I say ‘best’ because I don’t pretend to be an expert. The Gods of Film did not bestow on me some great sight that gives me special authority to truly decide what is ‘great’. And, until Grandmaster Yoda himself descend from the heavens and personally bestows onto me such power, I will remain humble and open to other ideas and opinions.
Also note, I have not seen all of the movies of twenty-thirteen. This list is based on my experiences and what I have seen this year. In depth thoughts on each of these films will come soon.
Honorable Mentions: American Hustle and Gravity
To be perfectly honest, I hated Gravity. We were thrown into an absolute mess before having any chance to get to know any of the characters – Sandra Bullock’s character especially. While my enjoyment of a film does not always hinge on my ability to connect with a character, in this instance it was so important because, without it, I lost my willing suspension of disbelief. Everything seemed farfetched – we focused on the spectacle when we should have focused on the character. That’s what made movies like Apollo 13 and Inception so brilliant – we didn’t lose the characters to the spectacle. That being said: visually speaking, Gravity is absolutely brilliant. This is definitely not Alfonso Cuaron at his best – but his ability to make a film look to amazing, to put us in the scene and really show us space – that’s an amazing feat. For that reason, this film deserves just about all of the technical Oscars it is definitely going to win. This is the film of the effects department and the technical team, and I appreciate it for that, if nothing else.
I wasn’t nearly as disappointed with American Hustle as a was with Gravity – I know that I don’t really get into David O’Russell movies, and that’s okay. I thought I would like it more than I did, but I was entirely underwhelmed. I will watch it again at some point and see if it’s better the second time but, in general, I’m not a fan. That being said: The performances in this film were great, and the ensemble work was brilliant. Every actor onscreen had such great chemistry with the other actors, I could really believe their story and I could really start to get into it. It was definitely a good movie, extremely popular with the acting community, especially. And I have to give it props for having one of my favorite opening statements in film history – ‘Some of this actually happened’.
5. The Wolf of Wall Street
This movie was completely hilarious. Brilliantly acted and, as expected from Mr. Scorsese, brilliantly directed. I came away from this movie with one thought on mind mind – ‘That was a really good movie’. What the movie does, is it brings you a sort of connection with DiCaprio’s character – Jordan Belfort – from the start. He’s poor, he’s just looking to become rich, he has morals and does not do drugs. About thirty minutes in, he’s done a complete 180 and you’re with him every step of the way. This movie is completely ridiculous, and most of this stuff actually happened. It’s hard for me to really explain how good of a film this is. Like most Scorsese films, it simply causes me to wave my hands around in the air making strange noises in a futile attempt to explain. Everything just comes together in a way where I lack the capacity to really pick out and discuss the individual elements – as a film, it was wonderful. That being said: This movie was originally second on my list, but got bumped down as I watched more and more movies – I even prompted my resident Movie Guru to take it down a couple of notches. While this film is brilliant and enjoyable, a lot of the things that make it so great is the shock of what your seeing, the shock that someone could be so completely ridiculous. It’s portrayed in a way that is so shocking, it might lose a lot of it’s value for some people the second time through. Overall, though, it was a great movie.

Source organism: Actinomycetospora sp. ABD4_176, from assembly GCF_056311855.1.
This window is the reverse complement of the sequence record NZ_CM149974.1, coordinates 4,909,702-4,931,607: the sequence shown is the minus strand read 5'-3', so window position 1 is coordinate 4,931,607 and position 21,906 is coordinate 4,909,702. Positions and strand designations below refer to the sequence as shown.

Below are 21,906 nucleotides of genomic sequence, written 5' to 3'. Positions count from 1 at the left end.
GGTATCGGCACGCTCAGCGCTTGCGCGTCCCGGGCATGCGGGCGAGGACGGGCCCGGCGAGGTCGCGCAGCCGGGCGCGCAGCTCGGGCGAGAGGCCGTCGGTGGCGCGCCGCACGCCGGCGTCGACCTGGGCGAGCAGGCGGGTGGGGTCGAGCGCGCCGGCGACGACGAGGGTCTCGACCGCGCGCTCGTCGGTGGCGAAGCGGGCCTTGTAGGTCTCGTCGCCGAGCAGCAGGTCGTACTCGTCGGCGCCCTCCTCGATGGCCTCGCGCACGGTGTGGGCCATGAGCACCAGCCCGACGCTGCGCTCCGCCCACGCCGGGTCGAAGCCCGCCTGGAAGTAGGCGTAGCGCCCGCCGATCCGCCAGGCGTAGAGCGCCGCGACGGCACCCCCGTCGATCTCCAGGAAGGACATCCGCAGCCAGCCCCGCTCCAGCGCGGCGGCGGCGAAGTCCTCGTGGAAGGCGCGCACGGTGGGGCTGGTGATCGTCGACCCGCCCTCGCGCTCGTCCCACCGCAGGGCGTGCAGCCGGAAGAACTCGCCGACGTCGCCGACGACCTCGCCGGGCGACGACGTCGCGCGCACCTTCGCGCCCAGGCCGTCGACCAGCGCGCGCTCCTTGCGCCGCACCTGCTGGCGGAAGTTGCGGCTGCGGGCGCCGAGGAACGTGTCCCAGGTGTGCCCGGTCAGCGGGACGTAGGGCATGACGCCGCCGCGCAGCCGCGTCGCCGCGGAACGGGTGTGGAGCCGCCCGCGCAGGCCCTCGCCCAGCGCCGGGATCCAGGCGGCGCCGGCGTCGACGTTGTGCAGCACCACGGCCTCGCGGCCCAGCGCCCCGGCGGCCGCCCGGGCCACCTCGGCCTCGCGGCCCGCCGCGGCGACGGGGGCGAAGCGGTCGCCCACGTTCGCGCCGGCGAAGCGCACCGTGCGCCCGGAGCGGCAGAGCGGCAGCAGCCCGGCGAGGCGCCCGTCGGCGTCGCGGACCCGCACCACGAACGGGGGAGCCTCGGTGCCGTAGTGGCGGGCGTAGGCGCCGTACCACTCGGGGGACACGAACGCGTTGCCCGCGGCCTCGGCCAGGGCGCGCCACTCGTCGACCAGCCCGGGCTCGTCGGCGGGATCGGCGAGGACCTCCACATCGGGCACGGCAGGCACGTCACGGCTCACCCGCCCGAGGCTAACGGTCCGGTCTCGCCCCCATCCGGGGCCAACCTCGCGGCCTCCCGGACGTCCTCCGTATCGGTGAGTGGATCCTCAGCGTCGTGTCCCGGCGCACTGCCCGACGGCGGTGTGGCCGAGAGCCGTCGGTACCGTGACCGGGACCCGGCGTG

4. August: Osage County
I want to take a moment to appreciate this poster; it essentially sums up the movie, depicting the longest and arguably best scene in the movie. There are many things I love about this movie. One of my favorite things to see in a film is honesty – and this movie is starkly honest. The script was great, penned by the the original author of the play. The cinematography was great, the acting was brilliant, and the story was amazing. What some people dislike about this movie is actually what I really like about it: the honesty, the almost slap-in-the-face anger and sadness. These people are unhappy. This movie is so emotionally dark, watching it, you will root for the incestuous relationship to work out. Even the ending, while everyone technically escapes from the things that are destroying them, it presents the honest melancholy of such an escape. I really loved this movie – as much as you can love a movie like this. Every scene is brilliant. It’s criminal this didn’t get a best picture nod. Great movie, completely underrated in my humble opinion. Note that while this does not seem as excited as my comments for number five, a movie with this type of content is nearly impossible to explain in a couple hundred words in a blog post. I highly recommend viewing this film for yourself.